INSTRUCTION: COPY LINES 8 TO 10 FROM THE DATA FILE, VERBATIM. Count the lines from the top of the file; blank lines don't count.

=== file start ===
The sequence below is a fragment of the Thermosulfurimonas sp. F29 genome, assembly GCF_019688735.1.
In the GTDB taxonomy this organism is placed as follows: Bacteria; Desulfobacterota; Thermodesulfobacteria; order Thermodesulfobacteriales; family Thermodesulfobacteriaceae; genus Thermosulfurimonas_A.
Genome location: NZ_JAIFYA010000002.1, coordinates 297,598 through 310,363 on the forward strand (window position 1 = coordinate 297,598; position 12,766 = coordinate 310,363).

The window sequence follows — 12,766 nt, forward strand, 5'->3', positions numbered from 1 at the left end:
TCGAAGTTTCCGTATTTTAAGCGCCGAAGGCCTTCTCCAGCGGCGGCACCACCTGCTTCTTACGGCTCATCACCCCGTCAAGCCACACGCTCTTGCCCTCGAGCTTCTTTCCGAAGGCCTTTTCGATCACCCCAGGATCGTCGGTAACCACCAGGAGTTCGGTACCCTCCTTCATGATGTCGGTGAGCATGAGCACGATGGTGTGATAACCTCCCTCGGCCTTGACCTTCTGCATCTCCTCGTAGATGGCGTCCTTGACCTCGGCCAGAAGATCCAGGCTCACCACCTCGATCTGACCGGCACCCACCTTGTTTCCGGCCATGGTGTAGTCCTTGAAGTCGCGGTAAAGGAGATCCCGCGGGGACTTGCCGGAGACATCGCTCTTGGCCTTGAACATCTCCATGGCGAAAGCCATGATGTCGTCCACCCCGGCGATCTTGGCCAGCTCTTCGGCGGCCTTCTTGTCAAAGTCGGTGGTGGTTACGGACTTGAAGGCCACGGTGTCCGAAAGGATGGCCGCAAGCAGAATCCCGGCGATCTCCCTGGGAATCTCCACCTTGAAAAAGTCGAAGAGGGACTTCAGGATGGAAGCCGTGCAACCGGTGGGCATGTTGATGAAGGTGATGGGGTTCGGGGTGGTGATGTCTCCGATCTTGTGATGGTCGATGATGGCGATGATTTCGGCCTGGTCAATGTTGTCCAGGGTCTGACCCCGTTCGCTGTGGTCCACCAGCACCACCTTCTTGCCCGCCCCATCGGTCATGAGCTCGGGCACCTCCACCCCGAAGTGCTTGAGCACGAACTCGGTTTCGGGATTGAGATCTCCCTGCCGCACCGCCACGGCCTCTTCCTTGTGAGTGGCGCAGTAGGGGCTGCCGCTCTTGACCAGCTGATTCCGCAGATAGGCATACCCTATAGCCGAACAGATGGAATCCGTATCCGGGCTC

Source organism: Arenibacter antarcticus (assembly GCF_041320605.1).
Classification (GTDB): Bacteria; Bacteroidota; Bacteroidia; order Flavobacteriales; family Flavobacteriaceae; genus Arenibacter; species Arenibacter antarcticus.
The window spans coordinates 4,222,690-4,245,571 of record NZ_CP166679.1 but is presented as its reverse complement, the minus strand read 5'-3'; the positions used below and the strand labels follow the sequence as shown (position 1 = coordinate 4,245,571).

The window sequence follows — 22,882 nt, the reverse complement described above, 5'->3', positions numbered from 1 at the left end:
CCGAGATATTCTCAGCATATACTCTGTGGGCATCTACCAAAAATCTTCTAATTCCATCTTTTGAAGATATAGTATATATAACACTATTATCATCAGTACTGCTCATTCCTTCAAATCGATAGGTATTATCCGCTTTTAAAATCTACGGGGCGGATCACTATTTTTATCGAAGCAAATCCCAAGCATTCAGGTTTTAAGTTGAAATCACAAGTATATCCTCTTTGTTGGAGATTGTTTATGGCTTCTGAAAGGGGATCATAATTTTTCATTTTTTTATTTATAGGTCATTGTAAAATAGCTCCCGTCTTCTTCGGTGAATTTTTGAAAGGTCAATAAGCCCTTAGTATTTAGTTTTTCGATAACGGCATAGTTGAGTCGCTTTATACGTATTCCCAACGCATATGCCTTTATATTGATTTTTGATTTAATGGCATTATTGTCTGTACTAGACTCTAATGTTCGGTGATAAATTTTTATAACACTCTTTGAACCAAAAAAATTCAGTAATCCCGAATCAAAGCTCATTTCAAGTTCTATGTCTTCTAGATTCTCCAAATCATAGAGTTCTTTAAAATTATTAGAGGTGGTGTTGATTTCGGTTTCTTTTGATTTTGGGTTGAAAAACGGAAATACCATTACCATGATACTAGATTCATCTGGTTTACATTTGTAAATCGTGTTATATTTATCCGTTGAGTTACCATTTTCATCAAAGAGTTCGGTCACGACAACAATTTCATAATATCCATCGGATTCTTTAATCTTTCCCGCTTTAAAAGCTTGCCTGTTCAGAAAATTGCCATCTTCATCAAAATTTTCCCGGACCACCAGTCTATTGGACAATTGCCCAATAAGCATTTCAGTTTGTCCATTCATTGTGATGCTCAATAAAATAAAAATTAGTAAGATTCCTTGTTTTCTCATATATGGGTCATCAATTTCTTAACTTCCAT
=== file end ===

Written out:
The window spans coordinates 4,222,690-4,245,571 of record NZ_CP166679.1 but is presented as its reverse complement, the minus strand read 5'-3'; the positions used below and the strand labels follow the sequence as shown (position 1 = coordinate 4,245,571).

The window sequence follows — 22,882 nt, the reverse complement described above, 5'->3', positions numbered from 1 at the left end:
CCGAGATATTCTCAGCATATACTCTGTGGGCATCTACCAAAAATCTTCTAATTCCATCTTTTGAAGATATAGTATATATAACACTATTATCATCAGTACTGCTCATTCCTTCAAATCGATAGGTATTATCCGCTTTTAAAATCTACGGGGCGGATCACTATTTTTATCGAAGCAAATCCCAAGCATTCAGGTTTTAAGTTGAAATCACAAGTATATCCTCTTTGTTGGAGATTGTTTATGGCTTCTGAAAGGGGATCATAATTTTTCATTTTTTTATTTATAGGTCATTGTAAAATAGCTCCCGTCTTCTTCGGTGAATTTTTGAAAGGTCAATAAGCCCTTAGTATTTAGTTTTTCGATAACGGCATAGTTGAGTCGCTTTATACGTATTCCCAACGCATATGCCTTTATATTGATTTTTGATTTAATGGCATTATTGTCTGTACTAGACTCTAATGTTCGGTGATAAATTTTTATAACACTCTTTGAACCAAAAAAATTCAGTAATCCCGAATCAAAGCTCATTTCAAGTTCTATGTCTTCTAGATTCTCCAAATCATAGAGTTCTTTAAAATTATTAGAGGTGGTGTTGATTTCGGTTTCTTTTGATTTTGGGTTGAAAAACGGAAATACCATTACCATGATACTAGATTCATCTGGTTTACATTTGTAAATCGTGTTATATTTATCCGTTGAGTTACCATTTTCATCAAAGAGTTCGGTCACGACAACAATTTCATAATATCCATCGGATTCTTTAATCTTTCCCGCTTTAAAAGCTTGCCTGTTCAGAAAATTGCCATCTTCATCAAAATTTTCCCGGACCACCAGTCTATTGGACAATTGCCCAATAAGCATTTCAGTTTGTCCATTCATTGTGATGCTCAATAAAATAAAAATTAGTAAGATTCCTTGTTTTCTCATATATGGGTCATCAATTTCTTAACTTCCAT